Charles Krauthammer
WASHINGTON--The suicide bombing that killed 26 Israelis at a Passover Seder last week, the worst slaughter of the 18-month-old intifada, has entered the lexicon of the Arab-Israeli conflict as the Passover Massacre. It is more than that. It was the beginning of the Passover Pogrom: seven days of Passover, seven suicide bombings, dozens of innocent Jews murdered, hundreds maimed. This is Kristallnacht transposed to Israel. Like Kristallnacht, the Passover Pogrom takes the murder of Jews to a new level of fury and national purpose, in this case Palestinian national purpose: making ``death to the Jews'' not just a slogan but a strategy, a campaign to make Israeli life intolerable and to force Israel's surrender and ultimate abolition. It was also Israel's Sept. 11, a time when sporadic terrorism reaches a critical mass of malevolence such that war is the only possible response. And like the American attack on Afghanistan, Israel is going into Palestinian territory to destroy the terrorists and the regime that sponsors them. American critics, beginning with the secretary of state, object to this goal of destroying Yasser Arafat's Palestinian Authority. As The Washington Post explained in an editorial, we need the continued presence of ``the leadership of the Palestinian Authority as well as its principal security services'' because they have been ``the only available instruments for stopping Palestinian terrorism.'' Good God. Instruments for stopping terrorism? They are instruments for aiding and abetting, equipping and financing, supporting and glorifying terrorism, which they call ``martyrdom operations.'' The question of capabilities is irrelevant. Of course they have the capability. But they have no intention of exercising it. This is like arguing at the beginning of the Afghan war that we should not attack the Taliban because they were the only instrument in Afghanistan available for bringing al Qaeda to heel. Sure. But they were allied with al Qaeda, commingled with al Qaeda and shared al Qaeda's objectives. They had no intention of ever stopping al Qaeda. That situation is precisely the same in Palestine. The premise of the Oslo accords was that Israel would gradually withdraw from the West Bank and Gaza, and allow Arafat to build security services so that, as he made peace with Israel, he would have the capability to stop the terrorists. It was a monumental swindle. Instead, he spent eight and a half years building a cult of death and a killing machine. The majority of current suicide bombings are carried out by the Al Aqsa Brigades, a wing of Arafat's own Fatah movement. At PA headquarters in Ramallah, Israel found an invoice (in shekels--a nice touch) from the terrorists to the Palestinian Authority for five to nine bombs a week. At what point do Western observers allow their Oslo illusions to yield to empirical evidence? What to do with Arafat? Isolating Arafat is no answer, because the isolation must end at some point. Killing Arafat is no answer, because that will make him a martyr. The important thing is to make him irrelevant by expelling him. Let us not hear any more ridiculous talk about Arafat being the only man who can make peace. Can? He had eight and a half years to make peace. He has no intention of making peace. He was offered his peace, his Palestine, in July 2000 by Israel and then by the president of the United States. Like the Palestinian leadership of 1947, also offered their own state side-by-side with Israel, Arafat rejected the offer and started a war. ``What Arafat really wants is the destruction of the Israeli state,'' says the pre-eminent Arab-Israeli peacemaker, Henry Kissinger. ``He may be willing to make some sort of an interim agreement, which he will consider probably as a stage to the ultimate destruction of the Israeli state.'' Why expel him? Because as long as he rules, the Palestinian answer to any offer of peace that genuinely accepts Israel is ``No.'' And there will be no one in Palestine who will dare say ``Yes.'' (If he does, he dies.) The only hope for any kind of peace is a Palestinian leadership, whether national or local, ready to say yes. And that can only become possible when Arafat has been banished and his rejectionist police state dismantled. There are reports that Morocco would accept him. Good choice. It is west of Tunisia and thus farther from Palestine. The symbolism will be apposite. He was rescued from his last exile in Tunisia by an Israel offering him the olive branch of Oslo. He then chose war instead. President Bush yesterday offered Arafat yet another olive branch, yet another rescue. This will achieve nothing. This will only postpone the reckoning. If this fighting is ever to end, it must be shown that there is a price for violence, terror and duplicity. The price is Elba. No, St. Helena.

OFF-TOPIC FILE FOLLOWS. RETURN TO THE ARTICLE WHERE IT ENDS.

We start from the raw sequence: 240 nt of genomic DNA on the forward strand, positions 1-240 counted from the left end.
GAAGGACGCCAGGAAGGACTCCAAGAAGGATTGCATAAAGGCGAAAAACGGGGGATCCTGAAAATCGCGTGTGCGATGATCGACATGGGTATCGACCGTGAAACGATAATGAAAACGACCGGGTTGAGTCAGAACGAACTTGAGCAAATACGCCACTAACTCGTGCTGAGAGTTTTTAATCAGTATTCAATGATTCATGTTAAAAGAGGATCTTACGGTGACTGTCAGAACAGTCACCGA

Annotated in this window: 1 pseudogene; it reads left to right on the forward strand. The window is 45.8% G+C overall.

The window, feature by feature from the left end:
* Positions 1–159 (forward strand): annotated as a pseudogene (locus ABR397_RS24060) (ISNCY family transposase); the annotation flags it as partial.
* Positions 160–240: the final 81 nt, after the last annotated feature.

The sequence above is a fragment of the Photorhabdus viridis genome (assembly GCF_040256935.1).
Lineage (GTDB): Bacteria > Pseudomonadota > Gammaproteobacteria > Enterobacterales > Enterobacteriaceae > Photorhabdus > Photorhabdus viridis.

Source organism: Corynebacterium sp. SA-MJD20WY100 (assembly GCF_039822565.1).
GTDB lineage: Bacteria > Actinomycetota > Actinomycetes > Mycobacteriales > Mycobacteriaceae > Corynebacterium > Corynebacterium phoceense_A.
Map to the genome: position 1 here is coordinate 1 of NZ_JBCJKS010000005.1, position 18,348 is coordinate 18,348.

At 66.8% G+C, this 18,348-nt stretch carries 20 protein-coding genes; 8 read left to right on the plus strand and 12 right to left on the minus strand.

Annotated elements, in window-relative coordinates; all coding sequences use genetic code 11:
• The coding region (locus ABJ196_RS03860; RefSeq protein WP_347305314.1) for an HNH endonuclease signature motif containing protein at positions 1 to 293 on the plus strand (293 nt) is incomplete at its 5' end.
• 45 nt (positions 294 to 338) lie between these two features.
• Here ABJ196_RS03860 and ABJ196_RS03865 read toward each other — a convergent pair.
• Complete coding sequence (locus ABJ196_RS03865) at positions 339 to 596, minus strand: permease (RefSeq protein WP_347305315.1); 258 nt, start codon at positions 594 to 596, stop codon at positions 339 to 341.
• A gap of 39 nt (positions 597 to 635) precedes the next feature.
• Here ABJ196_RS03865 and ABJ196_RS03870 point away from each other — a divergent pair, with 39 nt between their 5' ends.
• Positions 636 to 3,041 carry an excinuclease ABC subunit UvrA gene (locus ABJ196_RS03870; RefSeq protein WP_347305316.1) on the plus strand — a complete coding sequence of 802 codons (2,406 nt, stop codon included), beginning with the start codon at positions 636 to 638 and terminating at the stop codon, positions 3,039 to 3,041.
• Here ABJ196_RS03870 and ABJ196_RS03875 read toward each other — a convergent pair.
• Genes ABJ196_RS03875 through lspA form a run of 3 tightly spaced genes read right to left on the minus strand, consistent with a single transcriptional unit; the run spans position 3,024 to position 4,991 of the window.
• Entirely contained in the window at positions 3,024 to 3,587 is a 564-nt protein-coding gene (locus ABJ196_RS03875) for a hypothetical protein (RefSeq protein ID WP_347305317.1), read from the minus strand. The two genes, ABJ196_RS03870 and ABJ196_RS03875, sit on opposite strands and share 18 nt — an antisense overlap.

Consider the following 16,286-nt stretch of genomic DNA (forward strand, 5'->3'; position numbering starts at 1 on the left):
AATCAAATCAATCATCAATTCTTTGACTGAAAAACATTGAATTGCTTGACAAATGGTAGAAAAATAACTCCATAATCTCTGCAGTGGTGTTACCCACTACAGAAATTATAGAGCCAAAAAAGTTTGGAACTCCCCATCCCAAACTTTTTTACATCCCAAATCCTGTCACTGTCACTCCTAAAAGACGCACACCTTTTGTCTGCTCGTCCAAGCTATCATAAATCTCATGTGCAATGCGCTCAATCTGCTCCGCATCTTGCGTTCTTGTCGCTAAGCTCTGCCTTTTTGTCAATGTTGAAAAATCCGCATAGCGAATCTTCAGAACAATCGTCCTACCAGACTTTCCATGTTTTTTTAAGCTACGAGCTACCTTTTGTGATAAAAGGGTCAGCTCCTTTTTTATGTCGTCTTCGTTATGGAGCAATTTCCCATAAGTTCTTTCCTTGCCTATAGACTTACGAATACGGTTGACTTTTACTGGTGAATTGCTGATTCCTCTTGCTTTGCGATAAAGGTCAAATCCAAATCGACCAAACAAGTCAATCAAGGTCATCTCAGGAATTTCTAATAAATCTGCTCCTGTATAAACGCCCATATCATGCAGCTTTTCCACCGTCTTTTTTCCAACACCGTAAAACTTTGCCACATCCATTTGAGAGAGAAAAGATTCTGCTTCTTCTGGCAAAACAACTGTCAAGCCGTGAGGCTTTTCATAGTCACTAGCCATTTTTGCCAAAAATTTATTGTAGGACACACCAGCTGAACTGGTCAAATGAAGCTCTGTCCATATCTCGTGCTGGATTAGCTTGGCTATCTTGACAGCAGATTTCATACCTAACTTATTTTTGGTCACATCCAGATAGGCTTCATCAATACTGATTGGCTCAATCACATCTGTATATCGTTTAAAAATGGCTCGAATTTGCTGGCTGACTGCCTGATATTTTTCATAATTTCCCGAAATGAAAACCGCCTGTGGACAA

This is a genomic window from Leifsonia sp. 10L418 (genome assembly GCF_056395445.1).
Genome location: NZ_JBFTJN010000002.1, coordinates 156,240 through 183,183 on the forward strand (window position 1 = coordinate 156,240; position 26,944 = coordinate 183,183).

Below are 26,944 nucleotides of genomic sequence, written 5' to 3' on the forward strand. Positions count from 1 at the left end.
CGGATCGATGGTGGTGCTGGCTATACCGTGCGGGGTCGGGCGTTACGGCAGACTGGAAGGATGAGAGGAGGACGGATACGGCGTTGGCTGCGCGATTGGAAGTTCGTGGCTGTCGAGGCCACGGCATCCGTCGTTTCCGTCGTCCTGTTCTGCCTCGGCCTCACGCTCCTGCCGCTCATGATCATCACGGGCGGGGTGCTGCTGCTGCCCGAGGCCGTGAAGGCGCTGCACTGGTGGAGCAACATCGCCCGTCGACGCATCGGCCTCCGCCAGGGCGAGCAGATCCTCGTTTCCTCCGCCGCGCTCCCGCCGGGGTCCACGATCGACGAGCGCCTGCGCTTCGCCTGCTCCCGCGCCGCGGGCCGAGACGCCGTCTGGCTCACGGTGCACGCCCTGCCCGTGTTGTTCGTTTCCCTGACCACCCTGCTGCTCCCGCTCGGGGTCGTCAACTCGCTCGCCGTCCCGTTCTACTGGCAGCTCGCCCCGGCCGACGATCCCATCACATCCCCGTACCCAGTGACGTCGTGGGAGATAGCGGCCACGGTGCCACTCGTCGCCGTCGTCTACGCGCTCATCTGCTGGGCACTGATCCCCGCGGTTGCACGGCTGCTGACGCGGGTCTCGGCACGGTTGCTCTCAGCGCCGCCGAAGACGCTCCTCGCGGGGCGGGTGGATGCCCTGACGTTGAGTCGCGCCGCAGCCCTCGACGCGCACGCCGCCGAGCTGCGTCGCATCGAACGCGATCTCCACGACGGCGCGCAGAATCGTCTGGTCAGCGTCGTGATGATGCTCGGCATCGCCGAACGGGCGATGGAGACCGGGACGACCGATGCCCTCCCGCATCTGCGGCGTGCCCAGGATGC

Charles Krauthammer

Charles Krauthammer is a 1987 Pulitzer Prize winner, 1984 National Magazine Award winner, and a columnist for The Washington Post since 1985.

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